Homelessness charity disputes latest rough sleeper numbers calling them a 'sugarcoating exercise'

Update 12.08pm: A homelessness charity has disputed the 40% drop in homeless figures in the capital.

The figures for the DRHE official spring rough sleeper count released today show that 110 people were counted during the official count in the city.

Inner City Helping Homeless welcomed the reduction but disputed the figures, saying that the route used by the DRHE does not include certain areas of Dublin city, particularly those off the beaten track.

They said the figures are "questionable and need further scrutiny".

ICHH CEO, Anthony Flynn, said: "Any decrease regarding the number of people sleeping rough is welcomed but the figures released must be realistic.

"Recent storms have shown us an actual increase in numbers as many who choose to sleep in areas that were unknown to outreach teams surfaced, these are individuals that are not being counted within the overall figure as the areas they are in are not covered by the DRHE teams.

The count is far from accurate as areas such as beaches, parks and squats are not taken into account during the count and unless we have accurate figures the count is pointless.

"This is another clear sugarcoating exercise ahead of the release of the overall homeless figure due this week."

8.01am: Latest figures find drop in rough sleeper numbers in Dublin

There has been a 40% decrease in the number of rough sleepers on the streets of Dublin.

New figures due to be released by the Department of Housing later show the number of people sleeping rough dropped from 184 in winter 2017 to 110 in spring 2018.

The count was carried out by the Dublin Region Homeless Executive, which does two counts a year.

Brendan Kenny, Deputy Chief Executive at Dublin City Council, welcomed the decrease.

He said: “We have been working with our charity partners to increase emergency accommodation, and have in the last few months increased capacity by 260 permanent beds.

"This has had a significant positive outcome in terms of decreasing the numbers of people sleeping rough.

"However, the large number of people sleeping rough is still a serious area of concern and we will continue to work through the Housing First Service to engage with these people and work with them to access appropriate services.”

Pat Doyle, CEO of the Peter McVerry Trust, says they are delighted with the latest figures.

Mr Doyle said: "Winter ones are always up on the spring, but even from last spring it's down by 20% and that's just great.

"A lot of us, Dublin City Council, the DRHE and our partners in the sector are working hard to get the numbers down.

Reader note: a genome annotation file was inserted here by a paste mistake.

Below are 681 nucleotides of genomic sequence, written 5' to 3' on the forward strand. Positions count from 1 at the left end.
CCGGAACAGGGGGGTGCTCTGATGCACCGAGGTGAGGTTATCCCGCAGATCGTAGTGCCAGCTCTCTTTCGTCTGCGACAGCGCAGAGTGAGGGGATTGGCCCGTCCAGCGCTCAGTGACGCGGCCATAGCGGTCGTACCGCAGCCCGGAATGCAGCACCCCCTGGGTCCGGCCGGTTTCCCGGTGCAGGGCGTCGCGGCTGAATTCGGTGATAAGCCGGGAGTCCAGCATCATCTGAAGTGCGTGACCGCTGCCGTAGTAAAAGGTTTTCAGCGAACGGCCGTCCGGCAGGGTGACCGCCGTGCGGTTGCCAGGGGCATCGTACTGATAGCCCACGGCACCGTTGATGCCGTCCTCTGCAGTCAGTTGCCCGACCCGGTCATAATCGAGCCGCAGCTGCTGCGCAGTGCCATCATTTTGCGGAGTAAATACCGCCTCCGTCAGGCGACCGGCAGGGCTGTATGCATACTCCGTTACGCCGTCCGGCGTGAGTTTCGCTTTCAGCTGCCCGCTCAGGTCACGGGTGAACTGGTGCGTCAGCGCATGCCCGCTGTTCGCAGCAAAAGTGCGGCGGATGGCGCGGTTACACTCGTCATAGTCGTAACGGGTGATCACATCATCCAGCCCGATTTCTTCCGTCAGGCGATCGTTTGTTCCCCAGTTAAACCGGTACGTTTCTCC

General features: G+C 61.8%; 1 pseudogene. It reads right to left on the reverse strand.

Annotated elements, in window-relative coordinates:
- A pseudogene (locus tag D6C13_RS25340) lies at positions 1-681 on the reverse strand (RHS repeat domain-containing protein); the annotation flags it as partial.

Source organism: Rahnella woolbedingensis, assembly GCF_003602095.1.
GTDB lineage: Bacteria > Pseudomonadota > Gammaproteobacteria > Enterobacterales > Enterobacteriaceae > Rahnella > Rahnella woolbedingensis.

"The snow, (Storm) Emma certainly had an impact because we brought in a 170-odd people who had been out on the street during the snow."

Homelessness charity, Depaul, said the reduction can be explained through the introduction of an additional 200 emergency hostel beds to the system.

However, the charity said that any number of rough sleepers is too many and that more must be done for those trapped in the difficult situation of relying on One Night Only, ‘partial access’ accommodation.

These are facilities where people have to leave in the morning at around 10 am and cannot return until around 6pm in the evening.

While the number sleeping on Dublin’s streets has reduced, the number of single adults without child dependents struggling in emergency accommodation is at 3,621, according to February figures from the Department for Housing.

    Of the 110 people found sleeping rough:

  • 51 had a PASS record, 7 did not have a PASS record and of the remaining 52, there were insufficient details provided to ascertain whether they had a PASS record;
  • 58% were Irish national, 42% were non-Irish nationals and 31 individuals did not have their nationality identified;
  • 90 people were discovered in Dublin City (North and South) and the remaining 20 were located outside Dublin City, Fingal County Council, South Dublin County Council and Dun Laoghaire-Rathdown County Council;
  • 84% were male, and 16% were female.

Depaul Director of Services and Development, David Carroll, said: “Much effort has been made by all parties over the winter to reduce and eliminate the need for individuals to sleep rough particularly during the severe weather events.

It became clear during recent snow events that any number of people sleeping rough is a risk to life and that partial access hostels are in no way acceptable during severe weather.

"Being out for an extended period of time without anywhere to go is difficult, especially for those with health difficulties, the elderly or pregnant women is difficult. In severe weather it is simply hazardous.

"While the number of rough sleepers being reduced by more than 70 is undoubtedly good news, those that have been brought in from rough sleeping are now in emergency hostel accommodation."

Depaul has 200 partial access, emergency hostel beds which are opened 24 hours a day during snow events, but Mr Carroll wants them changed to 24-hour access beds.

Mr Carroll said: "We continue to advocate, where possible, for partial access beds to be changed to 24-hour access Supported Temporary Stay 6 month beds so that vulnerable homeless people have a degree of security and support and not stay in homelessness for longer than necessary.

"We also advocate for greater consideration to be given to housing options for single homeless adults.”


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